While Bellocchio initially moved parallel to Cavani in social, mythical, and spiritual zones – his militant collective documentary Matti da slegare (Fit to be Untied, 1975) can also be understood as an answer to her L'ospite, which he criticized – his work changed under the influence of controversial anti-Freudian psychoanalyst Massimo Fagioli when he began participating in Fagioli's "collective analysis" group sessions. Only then did his films start to feature ambiguous dream images, now one of his hallmarks. In the award-winning drama Salto nel vuoto (A Leap in the Dark, 1980), starring Michel Piccoli and Anouk Aimée, a number of Fagioli's concepts are illustrated literally. The psychoanalyst directly collaborated on three more films, starting with Il diavolo in corpo (Devil in the Flesh, 1985), which also caused controversy due to an un-simulated sex scene, leading Bellocchio (like Cavani previously) briefly into speculative turmoil between tabloid malice and condescending arts and culture pieces. The fact that Bellocchio was confronting his own doubts in the collaboration with his psychoanalyst was viewed just as suspiciously as his Marxist roots, even though he had long felt disillusioned by politics.
Critics also had trouble categorizing Bellocchio's films because their (presumed) changes of direction and departures were always mystifying, even as his signature remained unmistakable. Like Cavani, who first studied literature, in Bellocchio's adaptations – from Kleist to Pirandello – he has always managed to make the material his own; and the shifts between fiction and documentary modes are felt even more strongly in his films than in Cavani's (alone because of the larger filmography). Above all, however, the two are united by their openness to contradiction: Their examination of power and relations that can possibly be changed. Nothing expresses this better than the dream sequence at the end of his daring chamber piece Buongiorno, notte (Good Morning, Night, 2004) about the kidnapping and murder of Aldo Moro, which triggered Bellocchio's international renaissance. There, he provides flashes of an alternative future: A different Italy that was (or would have been) possible. Regarding his reconstruction of the past, in Buongiorno, notte or the futurism-obsessed study of fascism Vincere, Bellocchio once said something beautiful that would fit Cavani just as well and that explains the complexity of their work: "It is all faithful to the truth and completely invented at the same time." (Christoph Huber / Translation: Ted Fendt)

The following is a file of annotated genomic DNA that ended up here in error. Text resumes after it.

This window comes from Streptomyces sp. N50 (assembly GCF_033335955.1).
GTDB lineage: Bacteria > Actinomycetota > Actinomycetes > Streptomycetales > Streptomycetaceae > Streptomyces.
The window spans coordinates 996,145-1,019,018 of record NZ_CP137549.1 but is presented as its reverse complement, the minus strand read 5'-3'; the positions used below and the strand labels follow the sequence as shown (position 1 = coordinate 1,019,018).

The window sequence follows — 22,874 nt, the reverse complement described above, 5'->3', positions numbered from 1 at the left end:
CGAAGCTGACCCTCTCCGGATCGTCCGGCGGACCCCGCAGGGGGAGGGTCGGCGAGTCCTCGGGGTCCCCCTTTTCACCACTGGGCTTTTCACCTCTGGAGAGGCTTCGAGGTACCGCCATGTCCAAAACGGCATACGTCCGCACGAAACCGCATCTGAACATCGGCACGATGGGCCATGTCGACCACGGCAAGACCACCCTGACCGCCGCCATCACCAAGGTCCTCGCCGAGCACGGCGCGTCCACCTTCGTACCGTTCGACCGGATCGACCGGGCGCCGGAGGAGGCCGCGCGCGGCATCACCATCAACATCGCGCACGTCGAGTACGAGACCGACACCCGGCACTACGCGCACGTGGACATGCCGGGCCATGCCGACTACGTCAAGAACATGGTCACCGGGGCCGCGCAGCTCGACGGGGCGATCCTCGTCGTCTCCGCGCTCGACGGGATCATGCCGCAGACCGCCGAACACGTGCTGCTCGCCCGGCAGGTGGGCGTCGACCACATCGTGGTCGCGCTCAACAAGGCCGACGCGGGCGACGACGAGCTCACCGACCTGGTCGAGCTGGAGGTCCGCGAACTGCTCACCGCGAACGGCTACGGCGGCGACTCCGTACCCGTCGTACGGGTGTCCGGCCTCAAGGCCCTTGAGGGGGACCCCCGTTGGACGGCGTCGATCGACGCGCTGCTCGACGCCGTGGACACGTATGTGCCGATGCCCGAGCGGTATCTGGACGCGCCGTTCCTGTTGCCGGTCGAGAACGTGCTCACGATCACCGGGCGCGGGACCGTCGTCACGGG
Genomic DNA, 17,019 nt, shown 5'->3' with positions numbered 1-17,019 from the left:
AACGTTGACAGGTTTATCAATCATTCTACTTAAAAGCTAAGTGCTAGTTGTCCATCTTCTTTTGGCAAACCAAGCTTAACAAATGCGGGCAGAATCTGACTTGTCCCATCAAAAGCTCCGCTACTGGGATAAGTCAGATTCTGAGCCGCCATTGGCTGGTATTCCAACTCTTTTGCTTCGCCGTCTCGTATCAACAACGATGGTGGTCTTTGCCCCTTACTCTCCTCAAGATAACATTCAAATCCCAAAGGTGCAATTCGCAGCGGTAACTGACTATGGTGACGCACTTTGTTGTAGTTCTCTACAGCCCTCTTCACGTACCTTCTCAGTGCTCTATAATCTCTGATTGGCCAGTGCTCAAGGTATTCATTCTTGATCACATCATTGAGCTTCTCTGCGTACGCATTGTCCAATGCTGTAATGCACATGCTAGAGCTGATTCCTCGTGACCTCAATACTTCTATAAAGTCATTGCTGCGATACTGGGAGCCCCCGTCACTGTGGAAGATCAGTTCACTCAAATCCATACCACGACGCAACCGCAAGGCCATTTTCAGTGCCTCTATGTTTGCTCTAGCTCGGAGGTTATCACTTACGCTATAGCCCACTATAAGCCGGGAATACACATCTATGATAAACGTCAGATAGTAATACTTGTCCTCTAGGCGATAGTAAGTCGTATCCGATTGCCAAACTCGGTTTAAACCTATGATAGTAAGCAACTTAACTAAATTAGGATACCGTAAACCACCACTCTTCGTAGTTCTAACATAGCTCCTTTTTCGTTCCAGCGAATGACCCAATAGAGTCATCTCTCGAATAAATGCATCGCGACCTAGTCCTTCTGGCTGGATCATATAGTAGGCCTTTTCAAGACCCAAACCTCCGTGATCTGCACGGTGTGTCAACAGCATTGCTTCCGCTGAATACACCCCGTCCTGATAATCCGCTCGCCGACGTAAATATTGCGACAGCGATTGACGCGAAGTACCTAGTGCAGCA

The retrospective presents the complete theatrical films of Lilian Cavani, including the Austrian premiere of her new film L'ordine del tempo (2023), and the majority of Marco Bellocchio's films, as far as rights and print availability allow.

In collaboration with the Italian Cultural Institute Vienna, the Cineteca Nazionale, and Cinecittà